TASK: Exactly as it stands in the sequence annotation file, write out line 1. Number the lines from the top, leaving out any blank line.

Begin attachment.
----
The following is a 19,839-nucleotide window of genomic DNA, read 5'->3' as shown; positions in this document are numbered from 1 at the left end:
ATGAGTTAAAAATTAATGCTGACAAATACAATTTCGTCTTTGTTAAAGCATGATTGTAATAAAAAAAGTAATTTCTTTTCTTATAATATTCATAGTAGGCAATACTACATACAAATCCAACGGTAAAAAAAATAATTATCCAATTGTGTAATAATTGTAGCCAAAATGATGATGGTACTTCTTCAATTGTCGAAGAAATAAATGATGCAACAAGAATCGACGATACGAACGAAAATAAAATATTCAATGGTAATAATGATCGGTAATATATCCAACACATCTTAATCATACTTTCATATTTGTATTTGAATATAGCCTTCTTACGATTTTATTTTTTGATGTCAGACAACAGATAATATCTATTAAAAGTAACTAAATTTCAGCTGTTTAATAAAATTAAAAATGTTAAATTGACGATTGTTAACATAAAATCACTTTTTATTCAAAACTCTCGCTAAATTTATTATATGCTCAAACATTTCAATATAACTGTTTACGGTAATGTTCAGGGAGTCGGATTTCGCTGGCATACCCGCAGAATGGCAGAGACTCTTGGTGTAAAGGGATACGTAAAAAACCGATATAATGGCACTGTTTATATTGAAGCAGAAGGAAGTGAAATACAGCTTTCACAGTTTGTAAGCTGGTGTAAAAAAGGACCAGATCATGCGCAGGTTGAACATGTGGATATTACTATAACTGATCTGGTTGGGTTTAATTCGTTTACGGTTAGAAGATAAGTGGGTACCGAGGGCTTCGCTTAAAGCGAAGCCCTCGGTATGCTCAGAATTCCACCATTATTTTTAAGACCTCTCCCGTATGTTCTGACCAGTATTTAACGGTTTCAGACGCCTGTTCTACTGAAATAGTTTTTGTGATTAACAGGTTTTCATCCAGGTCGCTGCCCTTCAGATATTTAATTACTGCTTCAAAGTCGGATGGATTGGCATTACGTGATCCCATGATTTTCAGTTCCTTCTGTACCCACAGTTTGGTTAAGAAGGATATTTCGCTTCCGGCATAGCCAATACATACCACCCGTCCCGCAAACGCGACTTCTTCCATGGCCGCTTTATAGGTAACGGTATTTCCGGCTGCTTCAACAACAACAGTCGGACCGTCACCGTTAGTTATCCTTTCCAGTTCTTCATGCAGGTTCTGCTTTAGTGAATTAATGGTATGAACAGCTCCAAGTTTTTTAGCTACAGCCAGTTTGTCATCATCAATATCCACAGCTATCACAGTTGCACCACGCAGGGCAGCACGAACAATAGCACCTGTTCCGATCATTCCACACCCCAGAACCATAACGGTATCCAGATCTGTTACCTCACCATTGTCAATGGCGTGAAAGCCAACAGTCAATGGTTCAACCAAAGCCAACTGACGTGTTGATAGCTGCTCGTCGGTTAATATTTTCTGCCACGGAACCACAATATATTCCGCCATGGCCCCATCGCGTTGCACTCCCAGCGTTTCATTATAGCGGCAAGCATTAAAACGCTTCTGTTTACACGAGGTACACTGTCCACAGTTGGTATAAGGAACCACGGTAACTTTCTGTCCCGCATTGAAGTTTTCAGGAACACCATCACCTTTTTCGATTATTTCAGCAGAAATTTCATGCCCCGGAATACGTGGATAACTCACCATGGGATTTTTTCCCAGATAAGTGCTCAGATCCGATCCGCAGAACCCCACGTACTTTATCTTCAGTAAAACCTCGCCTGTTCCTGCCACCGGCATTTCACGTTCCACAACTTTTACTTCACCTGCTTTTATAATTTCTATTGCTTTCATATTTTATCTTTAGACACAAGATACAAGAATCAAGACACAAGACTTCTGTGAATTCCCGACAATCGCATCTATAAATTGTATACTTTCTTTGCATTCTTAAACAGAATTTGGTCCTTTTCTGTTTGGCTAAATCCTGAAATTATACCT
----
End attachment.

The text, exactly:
The following is a 19,839-nucleotide window of genomic DNA, read 5'->3' as shown; positions in this document are numbered from 1 at the left end: